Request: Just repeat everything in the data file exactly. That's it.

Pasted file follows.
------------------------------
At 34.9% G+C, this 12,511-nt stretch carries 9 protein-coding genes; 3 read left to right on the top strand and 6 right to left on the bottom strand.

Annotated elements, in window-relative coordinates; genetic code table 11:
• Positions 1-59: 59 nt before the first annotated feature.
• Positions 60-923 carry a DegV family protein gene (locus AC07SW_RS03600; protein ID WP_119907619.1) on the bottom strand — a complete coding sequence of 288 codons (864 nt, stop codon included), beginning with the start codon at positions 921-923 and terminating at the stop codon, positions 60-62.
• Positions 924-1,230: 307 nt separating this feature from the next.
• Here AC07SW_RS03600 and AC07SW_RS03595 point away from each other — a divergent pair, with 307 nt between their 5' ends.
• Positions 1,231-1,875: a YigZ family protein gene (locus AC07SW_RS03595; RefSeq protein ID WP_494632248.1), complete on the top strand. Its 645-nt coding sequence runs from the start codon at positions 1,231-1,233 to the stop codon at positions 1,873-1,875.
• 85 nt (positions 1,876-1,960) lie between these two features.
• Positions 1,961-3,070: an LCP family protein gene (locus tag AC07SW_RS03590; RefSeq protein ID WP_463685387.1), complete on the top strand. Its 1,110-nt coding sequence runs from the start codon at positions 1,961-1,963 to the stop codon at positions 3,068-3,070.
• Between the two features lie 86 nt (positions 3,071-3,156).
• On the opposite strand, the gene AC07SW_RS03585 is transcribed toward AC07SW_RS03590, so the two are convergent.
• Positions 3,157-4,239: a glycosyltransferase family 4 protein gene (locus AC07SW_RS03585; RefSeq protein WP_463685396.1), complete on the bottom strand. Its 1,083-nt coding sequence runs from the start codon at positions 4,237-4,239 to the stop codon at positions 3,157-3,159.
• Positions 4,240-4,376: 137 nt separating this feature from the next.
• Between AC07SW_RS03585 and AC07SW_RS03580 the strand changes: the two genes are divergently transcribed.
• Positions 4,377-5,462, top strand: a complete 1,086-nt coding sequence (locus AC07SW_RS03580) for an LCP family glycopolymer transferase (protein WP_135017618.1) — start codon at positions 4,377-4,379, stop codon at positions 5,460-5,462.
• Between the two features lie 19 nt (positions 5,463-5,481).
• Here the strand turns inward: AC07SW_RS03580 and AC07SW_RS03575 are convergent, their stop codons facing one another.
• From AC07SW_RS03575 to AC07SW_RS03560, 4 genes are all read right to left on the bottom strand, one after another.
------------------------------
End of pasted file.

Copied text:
At 34.9% G+C, this 12,511-nt stretch carries 9 protein-coding genes; 3 read left to right on the top strand and 6 right to left on the bottom strand.

Annotated elements, in window-relative coordinates; genetic code table 11:
• Positions 1-59: 59 nt before the first annotated feature.
• Positions 60-923 carry a DegV family protein gene (locus AC07SW_RS03600; protein ID WP_119907619.1) on the bottom strand — a complete coding sequence of 288 codons (864 nt, stop codon included), beginning with the start codon at positions 921-923 and terminating at the stop codon, positions 60-62.
• Positions 924-1,230: 307 nt separating this feature from the next.
• Here AC07SW_RS03600 and AC07SW_RS03595 point away from each other — a divergent pair, with 307 nt between their 5' ends.
• Positions 1,231-1,875: a YigZ family protein gene (locus AC07SW_RS03595; RefSeq protein ID WP_494632248.1), complete on the top strand. Its 645-nt coding sequence runs from the start codon at positions 1,231-1,233 to the stop codon at positions 1,873-1,875.
• 85 nt (positions 1,876-1,960) lie between these two features.
• Positions 1,961-3,070: an LCP family protein gene (locus tag AC07SW_RS03590; RefSeq protein ID WP_463685387.1), complete on the top strand. Its 1,110-nt coding sequence runs from the start codon at positions 1,961-1,963 to the stop codon at positions 3,068-3,070.
• Between the two features lie 86 nt (positions 3,071-3,156).
• On the opposite strand, the gene AC07SW_RS03585 is transcribed toward AC07SW_RS03590, so the two are convergent.
• Positions 3,157-4,239: a glycosyltransferase family 4 protein gene (locus AC07SW_RS03585; RefSeq protein WP_463685396.1), complete on the bottom strand. Its 1,083-nt coding sequence runs from the start codon at positions 4,237-4,239 to the stop codon at positions 3,157-3,159.
• Positions 4,240-4,376: 137 nt separating this feature from the next.
• Between AC07SW_RS03585 and AC07SW_RS03580 the strand changes: the two genes are divergently transcribed.
• Positions 4,377-5,462, top strand: a complete 1,086-nt coding sequence (locus AC07SW_RS03580) for an LCP family glycopolymer transferase (protein WP_135017618.1) — start codon at positions 4,377-4,379, stop codon at positions 5,460-5,462.
• Between the two features lie 19 nt (positions 5,463-5,481).
• Here the strand turns inward: AC07SW_RS03580 and AC07SW_RS03575 are convergent, their stop codons facing one another.
• From AC07SW_RS03575 to AC07SW_RS03560, 4 genes are all read right to left on the bottom strand, one after another.